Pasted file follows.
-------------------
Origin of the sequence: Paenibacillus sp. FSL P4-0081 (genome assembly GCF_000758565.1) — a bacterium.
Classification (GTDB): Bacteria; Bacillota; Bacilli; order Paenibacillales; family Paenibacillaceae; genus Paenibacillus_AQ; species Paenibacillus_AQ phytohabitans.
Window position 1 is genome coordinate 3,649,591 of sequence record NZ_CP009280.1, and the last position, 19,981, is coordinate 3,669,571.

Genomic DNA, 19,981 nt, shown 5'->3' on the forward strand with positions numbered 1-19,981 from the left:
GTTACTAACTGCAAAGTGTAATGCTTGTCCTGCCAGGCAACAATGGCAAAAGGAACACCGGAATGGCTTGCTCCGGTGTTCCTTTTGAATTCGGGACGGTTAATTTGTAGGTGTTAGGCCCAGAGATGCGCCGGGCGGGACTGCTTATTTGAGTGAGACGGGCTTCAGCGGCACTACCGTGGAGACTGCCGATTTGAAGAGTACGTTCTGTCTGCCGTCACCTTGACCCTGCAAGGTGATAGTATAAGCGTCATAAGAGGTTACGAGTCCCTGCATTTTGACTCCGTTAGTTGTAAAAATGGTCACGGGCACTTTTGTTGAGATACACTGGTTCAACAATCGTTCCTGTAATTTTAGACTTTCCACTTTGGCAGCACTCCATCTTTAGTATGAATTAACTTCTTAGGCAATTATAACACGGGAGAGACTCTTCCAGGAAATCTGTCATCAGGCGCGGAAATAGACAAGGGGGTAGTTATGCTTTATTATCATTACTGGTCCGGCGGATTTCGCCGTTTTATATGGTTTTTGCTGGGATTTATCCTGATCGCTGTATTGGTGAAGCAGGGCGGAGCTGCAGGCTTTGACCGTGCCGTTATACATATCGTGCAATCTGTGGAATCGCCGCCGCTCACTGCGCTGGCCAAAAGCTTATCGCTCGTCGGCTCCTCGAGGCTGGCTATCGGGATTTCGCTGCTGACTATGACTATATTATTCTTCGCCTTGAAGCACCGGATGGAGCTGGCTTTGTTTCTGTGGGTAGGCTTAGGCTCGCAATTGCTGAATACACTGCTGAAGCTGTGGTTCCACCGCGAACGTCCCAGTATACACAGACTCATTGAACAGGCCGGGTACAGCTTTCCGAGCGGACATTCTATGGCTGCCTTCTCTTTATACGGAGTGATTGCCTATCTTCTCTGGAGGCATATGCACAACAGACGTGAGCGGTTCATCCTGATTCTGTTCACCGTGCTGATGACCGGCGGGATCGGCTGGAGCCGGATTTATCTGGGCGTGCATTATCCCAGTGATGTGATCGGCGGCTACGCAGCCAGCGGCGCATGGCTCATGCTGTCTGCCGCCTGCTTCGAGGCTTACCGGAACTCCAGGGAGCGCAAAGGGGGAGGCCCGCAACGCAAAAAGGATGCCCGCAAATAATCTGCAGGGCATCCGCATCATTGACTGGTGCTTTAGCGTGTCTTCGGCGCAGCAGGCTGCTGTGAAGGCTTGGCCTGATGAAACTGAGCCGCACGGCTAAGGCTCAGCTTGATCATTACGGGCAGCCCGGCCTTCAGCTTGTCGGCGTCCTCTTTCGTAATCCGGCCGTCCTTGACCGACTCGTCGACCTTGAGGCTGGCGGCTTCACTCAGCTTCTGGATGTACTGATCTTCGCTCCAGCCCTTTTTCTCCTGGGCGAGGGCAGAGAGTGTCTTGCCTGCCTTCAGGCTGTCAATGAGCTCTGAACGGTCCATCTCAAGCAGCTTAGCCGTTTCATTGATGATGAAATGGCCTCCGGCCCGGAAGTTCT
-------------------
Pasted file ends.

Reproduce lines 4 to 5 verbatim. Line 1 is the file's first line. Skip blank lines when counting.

Genomic DNA, 19,981 nt, shown 5'->3' on the forward strand with positions numbered 1-19,981 from the left:
GTTACTAACTGCAAAGTGTAATGCTTGTCCTGCCAGGCAACAATGGCAAAAGGAACACCGGAATGGCTTGCTCCGGTGTTCCTTTTGAATTCGGGACGGTTAATTTGTAGGTGTTAGGCCCAGAGATGCGCCGGGCGGGACTGCTTATTTGAGTGAGACGGGCTTCAGCGGCACTACCGTGGAGACTGCCGATTTGAAGAGTACGTTCTGTCTGCCGTCACCTTGACCCTGCAAGGTGATAGTATAAGCGTCATAAGAGGTTACGAGTCCCTGCATTTTGACTCCGTTAGTTGTAAAAATGGTCACGGGCACTTTTGTTGAGATACACTGGTTCAACAATCGTTCCTGTAATTTTAGACTTTCCACTTTGGCAGCACTCCATCTTTAGTATGAATTAACTTCTTAGGCAATTATAACACGGGAGAGACTCTTCCAGGAAATCTGTCATCAGGCGCGGAAATAGACAAGGGGGTAGTTATGCTTTATTATCATTACTGGTCCGGCGGATTTCGCCGTTTTATATGGTTTTTGCTGGGATTTATCCTGATCGCTGTATTGGTGAAGCAGGGCGGAGCTGCAGGCTTTGACCGTGCCGTTATACATATCGTGCAATCTGTGGAATCGCCGCCGCTCACTGCGCTGGCCAAAAGCTTATCGCTCGTCGGCTCCTCGAGGCTGGCTATCGGGATTTCGCTGCTGACTATGACTATATTATTCTTCGCCTTGAAGCACCGGATGGAGCTGGCTTTGTTTCTGTGGGTAGGCTTAGGCTCGCAATTGCTGAATACACTGCTGAAGCTGTGGTTCCACCGCGAACGTCCCAGTATACACAGACTCATTGAACAGGCCGGGTACAGCTTTCCGAGCGGACATTCTATGGCTGCCTTCTCTTTATACGGAGTGATTGCCTATCTTCTCTGGAGGCATATGCACAACAGACGTGAGCGGTTCATCCTGATTCTGTTCACCGTGCTGATGACCGGCGGGATCGGCTGGAGCCGGATTTATCTGGGCGTGCATTATCCCAGTGATGTGATCGGCGGCTACGCAGCCAGCGGCGCATGGCTCATGCTGTCTGCCGCCTGCTTCGAGGCTTACCGGAACTCCAGGGAGCGCAAAGGGGGAGGCCCGCAACGCAAAAAGGATGCCCGCAAATAATCTGCAGGGCATCCGCATCATTGACTGGTGCTTTAGCGTGTCTTCGGCGCAGCAGGCTGCTGTGAAGGCTTGGCCTGATGAAACTGAGCCGCACGGCTAAGGCTCAGCTTGATCATTACGGGCAGCCCGGCCTTCAGCTTGTCGGCGTCCTCTTTCGTAATCCGGCCGTCCTTGACCGACTCGTCGACCTTGAGGCTGGCGGCTTCACTCAGCTTCTGGATGTACTGATCTTCGCTCCAGCCCTTTTTCTCCTGGGCGAGGGCAGAGAGTGTCTTGCCTGCCTTCAGGCTGTCAATGAGCTCTGAACGGTCCATCTCAAGCAGCTTAGCCGTTTCATTGATGATGAAATGGCCTCCGGCCCGGAAGTTCT